Even now Muslims keep dominating music industry, and the hip-hop scene in particular. Islam’s influence on the genre has been so great that it was even called “hip-hop’s unofficial religion.” Busta Rhymes, Lupe Fiasco, Mos Def, T-Pain, Zayn Malik, Gang Starr, Rakim, and several members of the Wu-Tang Clan are some of the most well-known rappers affiliated with Islam.
4. Importance of Bodily Hygiene
Islam was one of the first religions that placed a particular emphasis on cleanliness, both spiritually and physically. The hygiene products Muslims innovated in the 10th century could easily compete with those we have today.
Even though ancient Egyptians and later Romans already had some kind of soap, Muslims created the recipe that we use today. By combining vegetable oils with sodium hydroxide and essential oils, they invented soap as we know it. Plus, Arabic traveler and entrepreneur Sake Dean Mahomed introduced shampoo to the European world. He opened the first commercial “shampooing” vapour masseur bath in Brighton, England in 1814.
Dental hygiene is another area Muslims are responsible for popularizing. The ancient Egyptians are known to be the first ones to chew on twigs from the “toothbrush tree” (“miswak”). And while kids might not be grateful for this most minty-fresh of Muslim inventions, it is thanks to the Prophet Mohammed (PBUH), who regularly used them to brush his teeth, that they became known to the rest of the world.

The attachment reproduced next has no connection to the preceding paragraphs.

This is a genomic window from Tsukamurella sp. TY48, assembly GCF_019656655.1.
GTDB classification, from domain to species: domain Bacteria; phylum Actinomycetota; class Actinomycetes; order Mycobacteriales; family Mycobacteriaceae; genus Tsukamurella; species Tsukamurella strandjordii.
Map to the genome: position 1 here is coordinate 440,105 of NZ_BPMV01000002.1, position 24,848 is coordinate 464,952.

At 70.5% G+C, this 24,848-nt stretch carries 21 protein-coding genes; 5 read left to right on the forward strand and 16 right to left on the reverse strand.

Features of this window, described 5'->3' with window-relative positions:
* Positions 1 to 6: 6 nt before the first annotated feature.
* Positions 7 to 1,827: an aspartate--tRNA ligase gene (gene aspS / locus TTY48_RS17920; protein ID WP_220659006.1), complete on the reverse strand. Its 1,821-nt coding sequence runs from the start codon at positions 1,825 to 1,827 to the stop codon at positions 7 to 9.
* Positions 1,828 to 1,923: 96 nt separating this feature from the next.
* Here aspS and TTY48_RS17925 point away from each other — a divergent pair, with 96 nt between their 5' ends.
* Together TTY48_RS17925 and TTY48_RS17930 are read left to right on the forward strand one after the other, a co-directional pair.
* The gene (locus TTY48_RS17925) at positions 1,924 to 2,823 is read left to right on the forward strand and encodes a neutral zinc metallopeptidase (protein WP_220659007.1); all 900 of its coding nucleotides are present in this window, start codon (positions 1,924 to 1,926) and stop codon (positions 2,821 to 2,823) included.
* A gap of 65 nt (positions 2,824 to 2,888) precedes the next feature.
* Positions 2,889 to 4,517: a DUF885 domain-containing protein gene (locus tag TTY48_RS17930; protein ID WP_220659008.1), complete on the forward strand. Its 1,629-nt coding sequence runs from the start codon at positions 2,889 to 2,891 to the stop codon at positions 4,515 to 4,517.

5. Magic Elixir: Coffee
This one is not as much one of the Muslim inventions, as it is a Muslim discovery. But it is one we cannot go without. More than twelve hundred years ago, an Arab shepherd named Khalid was the one to discover coffee in southern Ethiopia.
Khalid noticed that his goats became more excited and energetic after eating a particular berry. So, he boiled them and created the cup of the first “al-qahwa.” It was a simple, life-changing drink none of us can imagine our everyday life without now.
The Arabic qahwa became the Turkish kahve, then the Italian caffé, and then English coffee. But that didn’t happen until the 17th century when this bean-based beverage was first brought to Venice, Italy in 1645, and 5 years later to England. The first coffee house was opened by a Turk in Lombard Street in London in 1650.
Islamic culture has given us numerous innovations as well as a great number of outstanding people who had major influence on society. From Suhaib Webb to Muhammad Ali and Shaquille O’Neal, Muslims have undoubtedly shaped the world we live in today in a positive way!
Well that was cool. What now?
- Keep learning, because this is only the tip of the iceberg. Wait until you try these recipes inspired by the Muslim holiday Eid al Adha: Give Back with 3 Tasty Recipes
- Don’t forget to wish happy Ramadan to your friends, family, or business associates. Pick your favorite Ramadan and Eid Gift in our holiday catalog.
- Share your new-found knowledge with friends! Click your favorite social media button below.